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Vocational qualifications: Alternative routes into university

As the new academic year begins, you may be considering your next steps, such as university entry. But it’s important to remember that there are multiple routes into university, including vocational qualifications. So, we have answered the most popular questions surrounding alternative entry routes you can take.

There are multiple routes into university, including vocational qualifications. We answer popular questions about alternative routes to take.It’s been an unprecedented year. Despite this, students have triumphed through results day, with record numbers achieving the highest grades. The inspiring successes of learners’ achievements through such a tumultuous year may have you thinking about applying to university. Since the 1950s, A-levels have been touted as the main route into higher education. However, an increasing number of institutions recognise a variety of professional entry routes like vocational qualifications.

  • What are the main routes into university?

    There are many different routes into university, but the main ways are through level 3 qualifications. These routes include A Levels and Scottish Highers, Tech levels, Applied General qualifications and T-Level qualifications.

     A level qualifications are the most common qualifications associated with university entry. They emphasise academic learning and developing specific theoretical knowledge around a subject.

    Vocational qualifications like Applied General and Technical Level qualifications focus on developing the particular skills and transferable knowledge needed within your chosen career. Gaining these skills means that they are often a route directly into work as well as entry into higher education.

    Can I get into university without A levels?

    Although A Levels are the most popular route into higher education, a big misconception is that they are the only option for university entry.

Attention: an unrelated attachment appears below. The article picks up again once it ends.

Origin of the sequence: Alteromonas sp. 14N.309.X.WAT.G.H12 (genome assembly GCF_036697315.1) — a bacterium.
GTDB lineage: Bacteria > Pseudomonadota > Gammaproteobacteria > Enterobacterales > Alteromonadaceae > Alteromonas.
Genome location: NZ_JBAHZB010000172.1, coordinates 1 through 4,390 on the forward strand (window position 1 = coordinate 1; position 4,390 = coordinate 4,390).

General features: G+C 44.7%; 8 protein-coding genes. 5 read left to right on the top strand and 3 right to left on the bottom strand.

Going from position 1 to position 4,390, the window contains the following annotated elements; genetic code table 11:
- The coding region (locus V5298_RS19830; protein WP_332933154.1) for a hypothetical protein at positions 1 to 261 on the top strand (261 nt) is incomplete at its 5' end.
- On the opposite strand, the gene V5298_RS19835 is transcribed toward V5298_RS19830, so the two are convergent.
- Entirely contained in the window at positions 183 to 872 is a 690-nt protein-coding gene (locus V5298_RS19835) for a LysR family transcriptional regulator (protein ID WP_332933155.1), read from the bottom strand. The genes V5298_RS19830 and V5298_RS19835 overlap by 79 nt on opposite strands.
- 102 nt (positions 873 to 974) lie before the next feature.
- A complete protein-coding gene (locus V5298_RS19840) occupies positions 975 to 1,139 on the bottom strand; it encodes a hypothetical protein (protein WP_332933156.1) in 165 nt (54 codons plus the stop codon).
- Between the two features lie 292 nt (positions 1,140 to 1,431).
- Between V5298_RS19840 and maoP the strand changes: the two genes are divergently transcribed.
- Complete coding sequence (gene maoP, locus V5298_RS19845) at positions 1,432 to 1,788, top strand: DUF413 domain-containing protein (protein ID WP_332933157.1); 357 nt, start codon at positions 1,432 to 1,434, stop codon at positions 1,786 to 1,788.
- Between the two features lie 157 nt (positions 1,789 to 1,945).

Level 3 vocational qualifications are an increasingly popular way for young people to gain access to university entry. Qualification grades and sizes are converted into a points total to make it easy for universities to compare learner achievement accurately. This point system is called the UCAS tariff, and many post-16 Level 3 qualifications carry UCAS points.  

    As well as this, a small number of institutions consider applicants with no formal qualifications but can show the relevant experience and skills needed to study. 

    Who are UCAS and how are UCAS points calculated?

    UCAS is the Universities and Colleges Admissions Service in the UK. Their main purpose is to oversee and support the university application process. The majority of universities in the UK will only accept your university application via UCAS.  

    The UCAS Tariff (or UCAS points) is one of the main ways a university measures the value of level 3 qualifications and assesses your application. UCAS assigns a score to all of the possible grades that you can achieve within a qualification. Getting the most points depends on the size of your qualifications and how high your grades are. This makes it simpler for universities to compare both academic and vocational qualifications, within the application process.

    It’s important to remember that UCAS Tariff points only apply to Level 3 qualifications, and not all qualifications attract UCAS Tariff points. As well as this, universities may have additional entry requirements like qualifications, GCSE results, admissions tests, interviews or a portfolio.

    What are the benefits of taking a vocational route into university?University and vocational qualifications: VTCT UCAS tariff points

    Vocational qualifications are typically created and assessed to ensure that you gain the skills needed in the workplace. They are developed with the specific needs of employers and job sectors in mind and prepare you to apply practical knowledge into real-life situations easily, unlike the theoretical approach of academic routes. This gives you a well-rounded experience of the sector you want to enter, making your skillset more attractive to employers after you complete your degree. 

    As well as this, because of the range of innovative assessment methods that vocational qualifications offer, they give learners that prefer non-traditional assessment methods the opportunity to demonstrate their capabilities and skills in ways that may be better suited to them. 

    Which vocational qualifications carry UCAS points?

    You can find a list of all the qualifications (including vocational qualifications) that have UCAS tariff points attached to them and calculate your points on the UCAS tariff points calculator.

    VTCT has several vocational qualifications that carry UCAS points to help you get into university. All of our eligible qualifications can be found on the UCAS tariff points calculator.

  • Find out more about our Level 3 qualifications on our find a qualification page. You can also find answers to the most frequently asked questions in our useful learner handbook.

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